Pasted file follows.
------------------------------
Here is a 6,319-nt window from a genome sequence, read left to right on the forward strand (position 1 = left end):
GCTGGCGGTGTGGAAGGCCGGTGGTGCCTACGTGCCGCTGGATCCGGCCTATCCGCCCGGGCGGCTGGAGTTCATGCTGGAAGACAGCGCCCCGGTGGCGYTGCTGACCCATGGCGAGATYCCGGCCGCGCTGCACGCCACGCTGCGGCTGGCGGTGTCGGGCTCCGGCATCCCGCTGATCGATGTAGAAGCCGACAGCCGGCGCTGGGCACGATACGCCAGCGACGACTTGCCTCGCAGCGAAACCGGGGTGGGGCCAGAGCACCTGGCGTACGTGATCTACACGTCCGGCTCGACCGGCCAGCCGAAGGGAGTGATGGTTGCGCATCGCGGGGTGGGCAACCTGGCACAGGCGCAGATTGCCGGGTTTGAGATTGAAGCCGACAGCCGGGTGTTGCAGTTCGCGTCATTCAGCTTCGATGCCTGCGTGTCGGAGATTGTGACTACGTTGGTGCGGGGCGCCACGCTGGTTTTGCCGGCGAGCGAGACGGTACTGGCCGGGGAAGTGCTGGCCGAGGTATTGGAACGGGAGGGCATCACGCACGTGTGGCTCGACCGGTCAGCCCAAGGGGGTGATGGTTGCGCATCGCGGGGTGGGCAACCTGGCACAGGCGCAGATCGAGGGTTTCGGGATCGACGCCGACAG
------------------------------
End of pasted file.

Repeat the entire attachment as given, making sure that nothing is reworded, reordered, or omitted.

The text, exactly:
Here is a 6,319-nt window from a genome sequence, read left to right on the forward strand (position 1 = left end):
GCTGGCGGTGTGGAAGGCCGGTGGTGCCTACGTGCCGCTGGATCCGGCCTATCCGCCCGGGCGGCTGGAGTTCATGCTGGAAGACAGCGCCCCGGTGGCGYTGCTGACCCATGGCGAGATYCCGGCCGCGCTGCACGCCACGCTGCGGCTGGCGGTGTCGGGCTCCGGCATCCCGCTGATCGATGTAGAAGCCGACAGCCGGCGCTGGGCACGATACGCCAGCGACGACTTGCCTCGCAGCGAAACCGGGGTGGGGCCAGAGCACCTGGCGTACGTGATCTACACGTCCGGCTCGACCGGCCAGCCGAAGGGAGTGATGGTTGCGCATCGCGGGGTGGGCAACCTGGCACAGGCGCAGATTGCCGGGTTTGAGATTGAAGCCGACAGCCGGGTGTTGCAGTTCGCGTCATTCAGCTTCGATGCCTGCGTGTCGGAGATTGTGACTACGTTGGTGCGGGGCGCCACGCTGGTTTTGCCGGCGAGCGAGACGGTACTGGCCGGGGAAGTGCTGGCCGAGGTATTGGAACGGGAGGGCATCACGCACGTGTGGCTCGACCGGTCAGCCCAAGGGGGTGATGGTTGCGCATCGCGGGGTGGGCAACCTGGCACAGGCGCAGATCGAGGGTTTCGGGATCGACGCCGACAG